Teva Pharmaceutical Industries Ltd. has agreed to sell the rights and assets related to 79 pharmaceutical products to settle FTC charges that its proposed $40.5 billion acquisition of Allergan plc’s generic pharmaceutical business would be anticompetitive. The remedy requires Teva to divest the drug portfolio to eleven firms, and marks the largest drug divestiture order in an FTC pharmaceutical merger case.
The FTC order will preserve competition in U.S. pharmaceutical markets where Teva and Allergan compete now or would likely have competed in the future if not for the merger. The divested products include anesthetics, antibiotics, weight loss drugs, oral contraceptives, and treatments for a wide variety of diseases and conditions, including ADHD, allergies, arthritis, cancers, diabetes, high blood pressure, high cholesterol, mental illnesses, opioid dependence, pain, Parkinson’s disease, and respiratory, skin and sleep disorders.
“Millions of Americans rely daily on generic drugs to treat a wide range of illnesses,” said Debbie Feinstein, Director of the FTC’s Bureau of Competition. “The FTC’s settlement safeguards the competitive availability of these medications for patients across the country who depend on them.”
As explained in its Statement, the Commission also evaluated whether this transaction would have anticompetitive effects beyond those occurring in individual product markets, but concluded that the evidence showed it was unlikely to do so. Specifically, the Commission considered whether the transaction would lower incentives to develop or bring new generic drugs to market, as well as whether the combined company’s ability to bundle products could have an anticompetitive effect.
The acquirers of the divested products are Mayne Pharma Group Ltd., Impax Laboratories, Inc., Dr. Reddy’s Laboratories Ltd., Sagent Pharmaceuticals, Inc., Cipla Limited, Zydus Worldwide DMCC, Mikah Pharma LLC, Perrigo Pharma International D.A.C., Aurobindo Pharma USA, Inc., Prasco LLC and 3M Company.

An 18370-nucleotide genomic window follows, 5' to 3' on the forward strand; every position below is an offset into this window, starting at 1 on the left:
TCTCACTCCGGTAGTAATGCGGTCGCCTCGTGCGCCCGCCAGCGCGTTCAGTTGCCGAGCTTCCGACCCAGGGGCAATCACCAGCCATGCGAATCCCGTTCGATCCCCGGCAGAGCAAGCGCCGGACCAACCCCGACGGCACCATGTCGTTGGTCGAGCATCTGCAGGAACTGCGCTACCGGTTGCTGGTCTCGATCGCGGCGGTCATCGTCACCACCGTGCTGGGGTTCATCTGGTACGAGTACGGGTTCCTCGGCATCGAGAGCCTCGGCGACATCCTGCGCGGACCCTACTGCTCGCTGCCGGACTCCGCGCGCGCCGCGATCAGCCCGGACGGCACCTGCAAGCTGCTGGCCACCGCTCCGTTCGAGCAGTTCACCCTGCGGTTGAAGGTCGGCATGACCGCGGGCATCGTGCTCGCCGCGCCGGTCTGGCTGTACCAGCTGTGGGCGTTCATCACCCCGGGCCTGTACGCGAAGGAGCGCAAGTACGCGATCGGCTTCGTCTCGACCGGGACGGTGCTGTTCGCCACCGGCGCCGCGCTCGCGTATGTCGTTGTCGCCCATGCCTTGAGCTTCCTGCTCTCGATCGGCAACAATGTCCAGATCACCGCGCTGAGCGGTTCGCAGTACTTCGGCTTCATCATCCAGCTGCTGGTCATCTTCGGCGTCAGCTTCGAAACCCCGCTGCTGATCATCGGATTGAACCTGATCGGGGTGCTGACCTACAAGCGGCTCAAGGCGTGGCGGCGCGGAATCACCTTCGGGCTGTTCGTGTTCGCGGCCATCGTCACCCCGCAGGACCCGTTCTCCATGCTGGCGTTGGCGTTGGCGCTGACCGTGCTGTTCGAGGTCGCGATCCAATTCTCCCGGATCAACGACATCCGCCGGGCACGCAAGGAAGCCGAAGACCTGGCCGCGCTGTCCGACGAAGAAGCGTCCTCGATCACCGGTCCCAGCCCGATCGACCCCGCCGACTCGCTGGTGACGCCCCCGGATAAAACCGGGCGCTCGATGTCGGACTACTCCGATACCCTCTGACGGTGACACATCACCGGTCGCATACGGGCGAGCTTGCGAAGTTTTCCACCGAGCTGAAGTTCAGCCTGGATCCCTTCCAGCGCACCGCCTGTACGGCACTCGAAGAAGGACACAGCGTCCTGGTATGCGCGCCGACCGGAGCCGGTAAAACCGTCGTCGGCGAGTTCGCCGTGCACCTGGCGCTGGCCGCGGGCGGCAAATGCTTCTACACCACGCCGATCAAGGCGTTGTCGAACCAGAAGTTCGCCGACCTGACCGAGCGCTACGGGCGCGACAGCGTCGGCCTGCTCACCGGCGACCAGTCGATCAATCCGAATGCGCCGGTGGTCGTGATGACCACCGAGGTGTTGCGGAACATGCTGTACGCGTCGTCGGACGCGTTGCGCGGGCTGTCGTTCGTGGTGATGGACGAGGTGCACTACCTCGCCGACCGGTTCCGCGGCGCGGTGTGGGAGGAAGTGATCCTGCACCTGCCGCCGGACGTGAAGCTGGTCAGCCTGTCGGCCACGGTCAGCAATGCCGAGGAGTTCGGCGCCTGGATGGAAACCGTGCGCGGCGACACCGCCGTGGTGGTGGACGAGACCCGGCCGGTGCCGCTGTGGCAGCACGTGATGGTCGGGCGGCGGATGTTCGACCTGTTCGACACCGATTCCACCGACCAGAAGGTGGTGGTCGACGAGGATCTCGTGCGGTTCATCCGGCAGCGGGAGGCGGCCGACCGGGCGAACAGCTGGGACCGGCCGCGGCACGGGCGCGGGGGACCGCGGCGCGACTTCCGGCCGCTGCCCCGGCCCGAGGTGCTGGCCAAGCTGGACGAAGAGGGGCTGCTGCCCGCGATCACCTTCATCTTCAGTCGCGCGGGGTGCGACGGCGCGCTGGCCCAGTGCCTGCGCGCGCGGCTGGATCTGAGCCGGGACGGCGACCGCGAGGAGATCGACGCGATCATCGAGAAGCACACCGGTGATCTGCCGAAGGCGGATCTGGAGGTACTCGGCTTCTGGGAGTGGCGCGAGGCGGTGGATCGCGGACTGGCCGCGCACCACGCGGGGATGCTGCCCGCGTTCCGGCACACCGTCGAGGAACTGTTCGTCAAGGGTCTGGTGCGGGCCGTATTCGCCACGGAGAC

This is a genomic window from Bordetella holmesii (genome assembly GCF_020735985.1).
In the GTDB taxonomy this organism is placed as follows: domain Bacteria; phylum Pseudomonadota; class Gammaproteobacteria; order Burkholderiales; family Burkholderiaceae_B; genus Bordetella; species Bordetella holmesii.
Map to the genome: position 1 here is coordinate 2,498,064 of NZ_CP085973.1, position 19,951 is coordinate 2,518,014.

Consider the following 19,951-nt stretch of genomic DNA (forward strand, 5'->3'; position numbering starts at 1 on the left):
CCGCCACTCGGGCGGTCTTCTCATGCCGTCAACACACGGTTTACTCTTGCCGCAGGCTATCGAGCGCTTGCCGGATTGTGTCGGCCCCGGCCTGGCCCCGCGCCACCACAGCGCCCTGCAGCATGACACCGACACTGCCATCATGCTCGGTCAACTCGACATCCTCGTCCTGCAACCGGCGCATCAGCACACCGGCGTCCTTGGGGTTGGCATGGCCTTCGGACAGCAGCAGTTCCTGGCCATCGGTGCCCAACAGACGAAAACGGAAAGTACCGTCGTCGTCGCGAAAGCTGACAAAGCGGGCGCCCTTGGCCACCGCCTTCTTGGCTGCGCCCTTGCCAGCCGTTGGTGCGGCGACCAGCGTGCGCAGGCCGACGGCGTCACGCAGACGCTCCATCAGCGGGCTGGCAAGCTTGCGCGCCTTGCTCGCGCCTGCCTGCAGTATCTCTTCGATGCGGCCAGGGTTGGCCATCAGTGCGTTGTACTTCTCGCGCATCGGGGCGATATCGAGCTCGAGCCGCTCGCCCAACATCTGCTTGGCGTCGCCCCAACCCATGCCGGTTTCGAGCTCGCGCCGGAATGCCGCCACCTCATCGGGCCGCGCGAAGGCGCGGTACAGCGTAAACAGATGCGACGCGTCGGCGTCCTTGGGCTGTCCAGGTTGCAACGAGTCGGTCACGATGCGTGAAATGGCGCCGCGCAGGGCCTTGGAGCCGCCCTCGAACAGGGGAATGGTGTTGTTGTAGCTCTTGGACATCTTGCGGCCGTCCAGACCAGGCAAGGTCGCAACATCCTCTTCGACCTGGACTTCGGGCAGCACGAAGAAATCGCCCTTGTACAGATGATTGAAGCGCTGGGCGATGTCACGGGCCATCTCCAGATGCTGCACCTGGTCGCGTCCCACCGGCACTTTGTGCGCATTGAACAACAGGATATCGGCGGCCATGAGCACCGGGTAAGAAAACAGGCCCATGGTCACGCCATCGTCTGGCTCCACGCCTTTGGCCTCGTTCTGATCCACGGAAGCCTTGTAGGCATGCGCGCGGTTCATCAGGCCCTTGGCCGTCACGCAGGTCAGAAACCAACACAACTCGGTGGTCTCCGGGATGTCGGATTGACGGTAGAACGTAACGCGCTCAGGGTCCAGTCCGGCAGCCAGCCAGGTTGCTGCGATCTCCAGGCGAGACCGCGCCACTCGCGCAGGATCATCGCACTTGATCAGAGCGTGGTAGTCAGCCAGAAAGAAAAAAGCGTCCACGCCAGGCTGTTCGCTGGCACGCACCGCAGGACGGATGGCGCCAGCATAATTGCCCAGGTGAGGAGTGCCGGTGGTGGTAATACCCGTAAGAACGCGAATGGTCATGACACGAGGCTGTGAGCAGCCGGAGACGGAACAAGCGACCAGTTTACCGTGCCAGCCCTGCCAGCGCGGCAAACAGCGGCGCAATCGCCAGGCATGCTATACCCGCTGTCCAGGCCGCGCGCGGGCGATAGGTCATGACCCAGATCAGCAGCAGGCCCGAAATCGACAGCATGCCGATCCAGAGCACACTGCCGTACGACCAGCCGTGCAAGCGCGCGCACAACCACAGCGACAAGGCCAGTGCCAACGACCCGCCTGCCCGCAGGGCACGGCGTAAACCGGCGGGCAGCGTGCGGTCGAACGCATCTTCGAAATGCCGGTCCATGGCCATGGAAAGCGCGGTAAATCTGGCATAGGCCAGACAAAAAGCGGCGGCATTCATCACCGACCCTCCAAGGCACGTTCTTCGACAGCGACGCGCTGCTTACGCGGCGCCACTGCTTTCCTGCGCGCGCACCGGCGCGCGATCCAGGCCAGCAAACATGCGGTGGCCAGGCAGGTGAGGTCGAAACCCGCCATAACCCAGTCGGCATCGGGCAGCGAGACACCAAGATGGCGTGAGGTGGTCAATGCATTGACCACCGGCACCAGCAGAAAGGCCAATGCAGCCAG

Teva and Allergan must divest the drug products no later than 10 days after the acquisition is complete, and to help ensure that the order achieves its remedial goals, they are required to provide technical assistance and other transitional services to ensure that the acquirers can independently manufacture and sell the divested products. The FTC order includes an asset maintenance order and enables the Commission to appoint two interim monitors.
In addition to the product divestitures, to address the anticompetitive effects likely to arise in markets for 15 pharmaceutical products where Teva supplies active pharmaceutical ingredients to current or future Allergan competitors, the FTC order additionally requires Teva to offer these existing API customers the option of entering into long-term API supply contracts. This option ensures that these customers have access to essential API inputs and provides them sufficient time to qualify alternative suppliers if they choose to do so.
Further details about the complaint and the proposed consent order are set forth in the analysis to aid public comment for this matter.
Israel-based Teva, a global manufacturer of generic and branded pharmaceuticals, is the largest generic pharmaceutical producer in the world. Allergan is also a global producer of generic, branded and over-the-counter pharmaceuticals, and the third largest generic in the U.S.
Commission staff and the staff of antitrust agencies in the European Union, Canada, Israel, and Mexico worked cooperatively on this investigation.
The Commission votes to issue the complaint and accept the proposed consent order for public comment, and to approve the Commission Statement were both 3-0. The FTC will publish the consent agreement package in the Federal Register shortly. The agreement will be subject to public comment for 30 days, beginning today and continuing through August 29, 2016, after which the Commission will decide whether to make the proposed consent order final. Comments can be filed electronically or in paper form by following the instructions in the “Supplementary Information” section of the Federal Register notice.
NOTE: The Commission issues an administrative complaint when it has “reason to believe” that the law has been or is being violated, and it appears to the Commission that a proceeding is in the public interest. When the Commission issues a consent order on a final basis, it carries the force of law with respect to future actions. Each violation of such an order may result in a civil penalty of up to $40,000 per day.
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